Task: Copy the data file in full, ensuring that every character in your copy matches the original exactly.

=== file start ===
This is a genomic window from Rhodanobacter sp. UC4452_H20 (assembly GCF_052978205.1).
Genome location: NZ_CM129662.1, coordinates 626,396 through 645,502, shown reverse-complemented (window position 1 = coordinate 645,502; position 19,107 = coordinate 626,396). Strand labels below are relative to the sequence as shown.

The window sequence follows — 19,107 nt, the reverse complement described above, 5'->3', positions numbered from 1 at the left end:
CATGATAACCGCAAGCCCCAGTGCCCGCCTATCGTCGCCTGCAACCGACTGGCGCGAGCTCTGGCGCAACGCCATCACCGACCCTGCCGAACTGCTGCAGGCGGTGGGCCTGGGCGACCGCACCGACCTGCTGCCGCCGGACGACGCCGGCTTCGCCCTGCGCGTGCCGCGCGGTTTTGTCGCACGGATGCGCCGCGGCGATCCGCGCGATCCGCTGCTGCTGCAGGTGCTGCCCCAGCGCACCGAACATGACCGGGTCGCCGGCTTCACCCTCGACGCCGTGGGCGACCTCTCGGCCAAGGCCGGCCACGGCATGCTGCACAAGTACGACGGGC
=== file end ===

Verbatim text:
This is a genomic window from Rhodanobacter sp. UC4452_H20 (assembly GCF_052978205.1).
Genome location: NZ_CM129662.1, coordinates 626,396 through 645,502, shown reverse-complemented (window position 1 = coordinate 645,502; position 19,107 = coordinate 626,396). Strand labels below are relative to the sequence as shown.

The window sequence follows — 19,107 nt, the reverse complement described above, 5'->3', positions numbered from 1 at the left end:
CATGATAACCGCAAGCCCCAGTGCCCGCCTATCGTCGCCTGCAACCGACTGGCGCGAGCTCTGGCGCAACGCCATCACCGACCCTGCCGAACTGCTGCAGGCGGTGGGCCTGGGCGACCGCACCGACCTGCTGCCGCCGGACGACGCCGGCTTCGCCCTGCGCGTGCCGCGCGGTTTTGTCGCACGGATGCGCCGCGGCGATCCGCGCGATCCGCTGCTGCTGCAGGTGCTGCCCCAGCGCACCGAACATGACCGGGTCGCCGGCTTCACCCTCGACGCCGTGGGCGACCTCTCGGCCAAGGCCGGCCACGGCATGCTGCACAAGTACGACGGGC